Appellants, the State Treasurer   (See footnote 1)  and the State Auditor,   (See footnote 2)  appeal from the March 1, 2004, order of the Circuit Court of Kanawha County granting summary judgment to Appellees, the Governor   (See footnote 3)  and the Acting Secretary of the Department of the Administration,   (See footnote 4)  in connection with the declaratory and injunctive action Appellants initiated to determine whether issuance of $3.9 billion in general revenue bonds pursuant to the Pension Liability Redemption Act (the “Act”)   (See footnote 5)  is in violation of our state constitution. Upon our careful review of the issues presented against the record of this case, we determine that the lower court was in error in ruling that the Act does not run afoul of the constitutional provision that prohibits the state, as a general rule, from incurring debt.   (See footnote 6)  Because we do not find any exceptions to the constitutional debt prohibition to be applicable, we are compelled to conclude that such a funding mechanism cannot be undertaken absent express approval by the citizens of this state in the form of a constitutional amendment. Accordingly, we reverse the ruling of the circuit court on the specific grounds that the issuance of general revenue bonds pursuant to the Act would be in violation of section four, article ten of the West Virginia Constitution.

I. Factual and Procedural Background

    In July 2003, Appellants filed a complaint with the circuit court through which they sought to preclude the Governor's issuance of certain general obligation bonds and to have the Act authorizing the issuance of the bonds declared unconstitutional. Under the statutory scheme challenged by Appellants, bonds in the amount of $3.9 billion were to be issued by the State, with the proceeds from the bond sale   (See footnote 7)  credited to three public retirement systems.   (See footnote 8)  The interest bearing bonds were to be issued as general obligations of the state that would be repaid from the general revenues of the state over a period of twenty-five to thirty years. The bond sale proponents envisioned that investment of the proceeds would yield income in excess of the interest payable on the bonds and thereby enable the state to reduce its future annual appropriations for the three pension systems. Opponents of the plan stressed that the investment plan contemplated by the Act necessarily includes the possibility of sustaining substantial losses due to stock and money market fluctuations. They raised the possibility that, rather than reducing future appropriations, the bond sale could have the opposite result, if due to poor performance, the state has to pay any part of the debt costs associated with the bond issuance while also having to meet the annual appropriations required to support the three pension plans at issue.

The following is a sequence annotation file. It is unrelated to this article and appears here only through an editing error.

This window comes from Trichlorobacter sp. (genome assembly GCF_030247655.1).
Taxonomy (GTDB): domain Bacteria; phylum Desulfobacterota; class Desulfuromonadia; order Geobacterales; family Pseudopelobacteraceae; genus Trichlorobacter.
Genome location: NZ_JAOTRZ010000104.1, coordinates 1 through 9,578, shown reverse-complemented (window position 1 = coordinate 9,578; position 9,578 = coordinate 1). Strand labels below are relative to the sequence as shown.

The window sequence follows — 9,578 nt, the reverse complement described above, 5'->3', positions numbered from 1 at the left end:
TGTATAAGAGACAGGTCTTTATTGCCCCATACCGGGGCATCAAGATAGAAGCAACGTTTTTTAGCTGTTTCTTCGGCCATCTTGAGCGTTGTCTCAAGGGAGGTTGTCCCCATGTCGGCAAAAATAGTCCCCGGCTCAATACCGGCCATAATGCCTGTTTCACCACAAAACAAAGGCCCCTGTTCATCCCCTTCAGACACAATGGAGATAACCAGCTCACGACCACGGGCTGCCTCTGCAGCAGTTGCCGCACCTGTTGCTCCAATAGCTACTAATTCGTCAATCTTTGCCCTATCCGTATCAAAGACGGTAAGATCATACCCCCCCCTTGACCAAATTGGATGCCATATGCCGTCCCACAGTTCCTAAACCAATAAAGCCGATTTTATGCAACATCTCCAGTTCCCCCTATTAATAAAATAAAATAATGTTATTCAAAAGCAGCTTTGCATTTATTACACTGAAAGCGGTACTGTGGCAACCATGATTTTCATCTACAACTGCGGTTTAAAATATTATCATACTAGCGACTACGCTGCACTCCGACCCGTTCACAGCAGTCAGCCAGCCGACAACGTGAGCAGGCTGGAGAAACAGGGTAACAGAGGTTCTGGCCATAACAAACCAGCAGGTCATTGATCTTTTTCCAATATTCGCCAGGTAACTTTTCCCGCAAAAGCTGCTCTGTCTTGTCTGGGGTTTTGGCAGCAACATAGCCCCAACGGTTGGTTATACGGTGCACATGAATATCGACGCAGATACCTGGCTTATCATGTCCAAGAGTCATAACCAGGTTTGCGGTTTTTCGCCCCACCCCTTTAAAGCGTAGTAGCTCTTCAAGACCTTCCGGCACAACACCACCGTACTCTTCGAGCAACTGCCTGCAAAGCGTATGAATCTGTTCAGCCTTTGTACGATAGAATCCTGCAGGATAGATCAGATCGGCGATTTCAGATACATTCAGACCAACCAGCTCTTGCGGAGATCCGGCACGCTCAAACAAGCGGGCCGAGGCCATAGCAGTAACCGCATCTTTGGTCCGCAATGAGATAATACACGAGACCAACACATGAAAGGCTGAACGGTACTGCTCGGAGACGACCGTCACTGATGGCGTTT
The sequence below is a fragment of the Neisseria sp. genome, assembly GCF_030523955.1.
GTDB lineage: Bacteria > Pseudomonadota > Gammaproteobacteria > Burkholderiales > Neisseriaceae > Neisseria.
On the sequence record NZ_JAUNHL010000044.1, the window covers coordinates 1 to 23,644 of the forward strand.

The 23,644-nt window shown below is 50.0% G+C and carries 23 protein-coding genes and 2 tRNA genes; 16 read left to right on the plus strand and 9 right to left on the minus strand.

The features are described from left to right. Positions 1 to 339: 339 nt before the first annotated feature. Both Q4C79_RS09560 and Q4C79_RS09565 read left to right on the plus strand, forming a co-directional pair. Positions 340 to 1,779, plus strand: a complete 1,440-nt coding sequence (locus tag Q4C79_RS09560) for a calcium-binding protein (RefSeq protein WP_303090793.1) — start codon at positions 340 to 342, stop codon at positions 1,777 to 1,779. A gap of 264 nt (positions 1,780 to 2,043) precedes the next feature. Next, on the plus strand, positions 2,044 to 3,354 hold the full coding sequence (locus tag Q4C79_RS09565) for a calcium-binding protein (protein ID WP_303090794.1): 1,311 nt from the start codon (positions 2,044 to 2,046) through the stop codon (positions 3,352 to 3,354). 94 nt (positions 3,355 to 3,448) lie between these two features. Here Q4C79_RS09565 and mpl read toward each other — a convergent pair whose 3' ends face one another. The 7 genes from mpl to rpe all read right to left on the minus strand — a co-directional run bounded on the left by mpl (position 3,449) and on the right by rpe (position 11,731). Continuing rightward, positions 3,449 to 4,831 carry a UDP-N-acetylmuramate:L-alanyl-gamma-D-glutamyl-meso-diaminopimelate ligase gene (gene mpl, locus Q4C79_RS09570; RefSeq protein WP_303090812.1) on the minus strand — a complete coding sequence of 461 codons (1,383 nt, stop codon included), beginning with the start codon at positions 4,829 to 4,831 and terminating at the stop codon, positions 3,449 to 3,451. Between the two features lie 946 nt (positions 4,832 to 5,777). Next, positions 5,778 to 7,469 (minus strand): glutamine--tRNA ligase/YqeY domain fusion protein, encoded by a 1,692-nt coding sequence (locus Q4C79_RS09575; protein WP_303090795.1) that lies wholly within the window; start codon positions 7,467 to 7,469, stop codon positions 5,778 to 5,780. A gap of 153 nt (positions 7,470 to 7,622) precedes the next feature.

The three systems addressed by the Act are the Judicial Retirement System,   (See footnote 9)  the State Troopers Retirement System,   (See footnote 10)  and the Teachers Retirement System.   (See footnote 11)  The parties agree that the three retirement systems at issue are actuarially sound, which means that their existing assets combined with the future employee and presently required future employer contributions are sufficient to pay the obligations of the systems as they become due at the present time.